After 30 years of use as a storage facility, a new National Center for Preservation Technology and Training was created by the National Park Service and located in the building in 2001, “using technology to serve the future of America’s heritage through applied research and professional training.” Barbara Campagna has been developing and managing a Sustainability Management Plan for the building, which includes running eco-charrettes and conducting an energy audit to achieve the following goals of NCPTT:
1. Improve the energy and resource performance of the Lee H. Nelson Hall and decrease
the costs of utility bills.
2. Provide training to NCPTT staff, which engages them in the sustainable stewardship decisions for the building and site, and provides experience with LEED EB:O&M and the eco-charrette format.
3. Advance the leadership role of NCPTT in sustainable stewardship and preservation by providing a model project for “greening” the maintenance procedures of NCPTT’s historic building.
Brenda Cowan: Exhibition and Experience Design
Based within the framework of the body of literature in museum and object studies,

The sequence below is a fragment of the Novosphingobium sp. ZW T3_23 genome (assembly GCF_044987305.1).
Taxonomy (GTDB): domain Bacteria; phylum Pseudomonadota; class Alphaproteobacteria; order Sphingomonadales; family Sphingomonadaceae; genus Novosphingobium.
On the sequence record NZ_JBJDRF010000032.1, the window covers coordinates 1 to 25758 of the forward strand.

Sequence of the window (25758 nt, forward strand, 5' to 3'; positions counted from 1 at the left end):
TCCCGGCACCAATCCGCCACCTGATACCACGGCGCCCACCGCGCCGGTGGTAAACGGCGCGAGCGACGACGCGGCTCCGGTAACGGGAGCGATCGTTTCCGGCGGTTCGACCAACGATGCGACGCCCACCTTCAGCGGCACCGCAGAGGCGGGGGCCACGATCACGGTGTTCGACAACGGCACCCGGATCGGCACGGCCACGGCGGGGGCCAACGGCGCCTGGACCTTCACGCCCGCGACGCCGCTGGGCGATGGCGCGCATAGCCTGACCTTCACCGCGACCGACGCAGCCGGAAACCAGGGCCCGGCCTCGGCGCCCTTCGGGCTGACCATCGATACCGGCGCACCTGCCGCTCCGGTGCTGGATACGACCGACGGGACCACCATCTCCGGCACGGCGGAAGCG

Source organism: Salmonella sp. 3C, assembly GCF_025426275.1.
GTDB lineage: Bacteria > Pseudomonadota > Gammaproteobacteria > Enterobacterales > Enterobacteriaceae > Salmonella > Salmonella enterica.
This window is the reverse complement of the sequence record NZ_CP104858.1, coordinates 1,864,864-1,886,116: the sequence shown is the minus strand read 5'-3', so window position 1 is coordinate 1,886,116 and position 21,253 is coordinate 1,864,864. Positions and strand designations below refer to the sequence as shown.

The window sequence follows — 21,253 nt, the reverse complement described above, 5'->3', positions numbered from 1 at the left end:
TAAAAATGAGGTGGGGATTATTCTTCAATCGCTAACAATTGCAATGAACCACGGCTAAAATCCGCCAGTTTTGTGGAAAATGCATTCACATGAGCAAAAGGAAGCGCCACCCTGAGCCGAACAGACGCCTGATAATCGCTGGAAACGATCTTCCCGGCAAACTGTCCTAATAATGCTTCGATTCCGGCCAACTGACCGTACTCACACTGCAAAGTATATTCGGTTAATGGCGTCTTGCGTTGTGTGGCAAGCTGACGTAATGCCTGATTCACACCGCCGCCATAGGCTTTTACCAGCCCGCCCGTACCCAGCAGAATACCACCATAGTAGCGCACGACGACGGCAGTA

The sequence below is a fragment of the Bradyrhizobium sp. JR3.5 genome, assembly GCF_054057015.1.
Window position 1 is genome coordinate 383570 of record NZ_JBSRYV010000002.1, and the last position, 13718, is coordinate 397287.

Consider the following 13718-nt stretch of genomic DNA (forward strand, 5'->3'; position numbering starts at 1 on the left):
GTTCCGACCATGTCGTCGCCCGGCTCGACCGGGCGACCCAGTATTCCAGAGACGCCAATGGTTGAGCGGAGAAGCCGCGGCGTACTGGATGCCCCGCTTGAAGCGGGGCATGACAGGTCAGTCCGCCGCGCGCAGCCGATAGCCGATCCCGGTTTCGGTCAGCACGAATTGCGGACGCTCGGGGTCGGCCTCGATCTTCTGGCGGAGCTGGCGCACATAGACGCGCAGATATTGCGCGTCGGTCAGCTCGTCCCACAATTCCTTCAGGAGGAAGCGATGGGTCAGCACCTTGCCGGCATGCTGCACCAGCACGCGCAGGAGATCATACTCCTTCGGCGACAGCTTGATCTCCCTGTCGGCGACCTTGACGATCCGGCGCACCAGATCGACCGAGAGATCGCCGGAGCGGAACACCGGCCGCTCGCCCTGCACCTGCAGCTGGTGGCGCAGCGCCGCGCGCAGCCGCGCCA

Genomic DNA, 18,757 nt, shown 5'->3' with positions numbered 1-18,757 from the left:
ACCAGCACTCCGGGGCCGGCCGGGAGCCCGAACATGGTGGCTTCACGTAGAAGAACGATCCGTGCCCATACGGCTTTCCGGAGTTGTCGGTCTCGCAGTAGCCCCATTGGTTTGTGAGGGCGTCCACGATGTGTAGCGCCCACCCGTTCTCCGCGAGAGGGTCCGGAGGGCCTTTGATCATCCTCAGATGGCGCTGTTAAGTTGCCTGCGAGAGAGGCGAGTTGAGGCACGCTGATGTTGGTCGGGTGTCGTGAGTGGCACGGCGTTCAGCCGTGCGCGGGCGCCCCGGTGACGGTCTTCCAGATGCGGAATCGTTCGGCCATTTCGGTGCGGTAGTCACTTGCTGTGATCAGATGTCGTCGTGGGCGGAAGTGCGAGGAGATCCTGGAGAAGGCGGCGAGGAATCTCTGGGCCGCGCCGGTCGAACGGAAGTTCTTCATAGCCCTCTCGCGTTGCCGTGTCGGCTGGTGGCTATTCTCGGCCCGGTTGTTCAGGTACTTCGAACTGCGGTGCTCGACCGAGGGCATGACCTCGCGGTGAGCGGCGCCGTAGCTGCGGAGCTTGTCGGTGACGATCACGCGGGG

this research project examined potential areas of confluence between object interpretation
and meaning-making in museum practice, with objects as used in therapeutic practice.
The purpose was to explore opportunities where object-based therapeutic applications
and outcomes could suggest design approaches towards enhanced and healthful visitor
engagement in museum environments. The study followed the premise that people have
an innate and necessary psychological relationship with objects that I refer to as
primal dialogue, and that it serves as a means for understanding why it is that objects
are essential in meaning-making and to psychological health.
To explore this premise, object based therapy was determined to be an appropriate and unique arena for study, leading to primary research in the use of objects at an adolescent therapeutic wilderness program and with an educational and mental health consultant expert in the making of objects as a means of self-discovery and actualization. The therapeutic work with objects at each venue correlates with research in the roles and interpretation of objects in museum exhibitions, including objects in relation to sociocultural identification, self identification, power, and humanity. The primary research activities led to the identification of five specific object dynamics in which objects are inherent to an individual’s well-being and psychological health: Unburdening, Giving/ Releasing, Associating, Making, and Composing. The findings suggest methods in which exhibitions can be designed to influence healing experiences for visitors, and an advanced study is being conducted with the September 11th Memorial Museum to further define the object dynamics.